Imagine you have a large supply of 3kg and 8kg weights. How many of each weight would you need for the average (mean) of the weights to be 6kg? What other averages could you have?

An article which gives an account of some properties of magic squares.

Can you find an efficient method to work out how many handshakes there would be if hundreds of people met?

Is there a relationship between the coordinates of the endpoints of a line and the number of grid squares it crosses?

Pick a square within a multiplication square and add the numbers on each diagonal. What do you notice?

Many numbers can be expressed as the difference of two perfect squares. What do you notice about the numbers you CANNOT make?

Spotting patterns can be an important first step - explaining why it is appropriate to generalise is the next step, and often the most interesting and important.

Choose four consecutive whole numbers. Multiply the first and last numbers together. Multiply the middle pair together. What do you notice?

The sum of the numbers 4 and 1 [1/3] is the same as the product of 4 and 1 [1/3]; that is to say 4 + 1 [1/3] = 4 × 1 [1/3]. What other numbers have the sum equal to the product and can this be so for. . . .

Can you find the values at the vertices when you know the values on the edges?

A little bit of algebra explains this 'magic'. Ask a friend to pick 3 consecutive numbers and to tell you a multiple of 3. Then ask them to add the four numbers and multiply by 67, and to tell you. . . .

Do you notice anything about the solutions when you add and/or subtract consecutive negative numbers?

Can you find the values at the vertices when you know the values on the edges of these multiplication arithmagons?

Start with two numbers and generate a sequence where the next number is the mean of the last two numbers...

The diagram illustrates the formula: 1 + 3 + 5 + ... + (2n - 1) = nĀ² Use the diagram to show that any odd number is the difference of two squares.

Can you describe this route to infinity? Where will the arrows take you next?

Four bags contain a large number of 1s, 3s, 5s and 7s. Pick any ten numbers from the bags above so that their total is 37.

It would be nice to have a strategy for disentangling any tangled ropes...

When number pyramids have a sequence on the bottom layer, some interesting patterns emerge...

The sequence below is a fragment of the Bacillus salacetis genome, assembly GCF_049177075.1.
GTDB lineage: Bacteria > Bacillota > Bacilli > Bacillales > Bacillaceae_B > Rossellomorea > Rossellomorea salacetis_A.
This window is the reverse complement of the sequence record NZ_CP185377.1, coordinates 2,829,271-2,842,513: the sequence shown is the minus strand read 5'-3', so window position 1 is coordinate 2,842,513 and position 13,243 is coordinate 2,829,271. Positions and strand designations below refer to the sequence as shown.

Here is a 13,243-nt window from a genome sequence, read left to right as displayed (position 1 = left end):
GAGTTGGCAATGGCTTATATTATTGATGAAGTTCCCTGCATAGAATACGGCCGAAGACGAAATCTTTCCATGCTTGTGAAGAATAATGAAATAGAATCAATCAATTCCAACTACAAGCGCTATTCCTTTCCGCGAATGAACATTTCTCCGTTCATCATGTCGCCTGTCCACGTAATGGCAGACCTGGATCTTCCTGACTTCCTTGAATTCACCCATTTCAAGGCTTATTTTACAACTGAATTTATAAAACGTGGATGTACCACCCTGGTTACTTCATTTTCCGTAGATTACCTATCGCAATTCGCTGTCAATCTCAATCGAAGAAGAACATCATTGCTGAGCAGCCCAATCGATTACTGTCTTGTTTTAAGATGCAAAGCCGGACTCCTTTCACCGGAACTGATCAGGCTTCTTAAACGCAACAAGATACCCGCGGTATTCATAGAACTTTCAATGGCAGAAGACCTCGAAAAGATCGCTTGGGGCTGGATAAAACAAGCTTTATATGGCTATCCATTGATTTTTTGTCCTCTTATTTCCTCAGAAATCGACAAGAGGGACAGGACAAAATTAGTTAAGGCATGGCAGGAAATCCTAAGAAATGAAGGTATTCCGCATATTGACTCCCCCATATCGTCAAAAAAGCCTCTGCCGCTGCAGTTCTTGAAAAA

The Tower of Hanoi is an ancient mathematical challenge. Working on the building blocks may help you to explain the patterns you notice.

We can show that (x + 1)² = x² + 2x + 1 by considering the area of an (x + 1) by (x + 1) square. Show in a similar way that (x + 2)² = x² + 4x + 4

Charlie has moved between countries and the average income of both has increased. How can this be so?

An account of some magic squares and their properties and and how to construct them for yourself.

Think of a number, add one, double it, take away 3, add the number you first thought of, add 7, divide by 3 and take away the number you first thought of. You should now be left with 2. How do I. . . .

It starts quite simple but great opportunities for number discoveries and patterns!

Caroline and James pick sets of five numbers. Charlie chooses three of them that add together to make a multiple of three. Can they stop him?

List any 3 numbers. It is always possible to find a subset of adjacent numbers that add up to a multiple of 3. Can you explain why and prove it?

Square numbers can be represented as the sum of consecutive odd numbers. What is the sum of 1 + 3 + ..... + 149 + 151 + 153?

Find some examples of pairs of numbers such that their sum is a factor of their product. eg. 4 + 12 = 16 and 4 × 12 = 48 and 16 is a factor of 48.

Explore the effect of combining enlargements.

Explore the effect of reflecting in two intersecting mirror lines.

Imagine a large cube made from small red cubes being dropped into a pot of yellow paint. How many of the small cubes will have yellow paint on their faces?

Imagine we have four bags containing numbers from a sequence. What numbers can we make now?

Try entering different sets of numbers in the number pyramids. How does the total at the top change?

Can you find sets of sloping lines that enclose a square?

Take any whole number between 1 and 999, add the squares of the digits to get a new number. Make some conjectures about what happens in general.

Triangle ABC is an equilateral triangle with three parallel lines going through the vertices. Calculate the length of the sides of the triangle if the perpendicular distances between the parallel. . . .

What would you get if you continued this sequence of fraction sums? 1/2 + 2/1 = 2/3 + 3/2 = 3/4 + 4/3 =

Jo has three numbers which she adds together in pairs. When she does this she has three different totals: 11, 17 and 22 What are the three numbers Jo had to start with?”

Can you find the area of a parallelogram defined by two vectors?

Can you explain the surprising results Jo found when she calculated the difference between square numbers?

Explore the effect of reflecting in two parallel mirror lines.

Can all unit fractions be written as the sum of two unit fractions?

How could Penny, Tom and Matthew work out how many chocolates there are in different sized boxes?

These gnomons appear to have more than a passing connection with the Fibonacci sequence. This problem ask you to investigate some of these connections.

A country has decided to have just two different coins, 3z and 5z coins. Which totals can be made? Is there a largest total that cannot be made? How do you know?

Imagine we have four bags containing a large number of 1s, 4s, 7s and 10s. What numbers can we make?

Many numbers can be expressed as the sum of two or more consecutive integers. For example, 15=7+8 and 10=1+2+3+4. Can you say which numbers can be expressed in this way?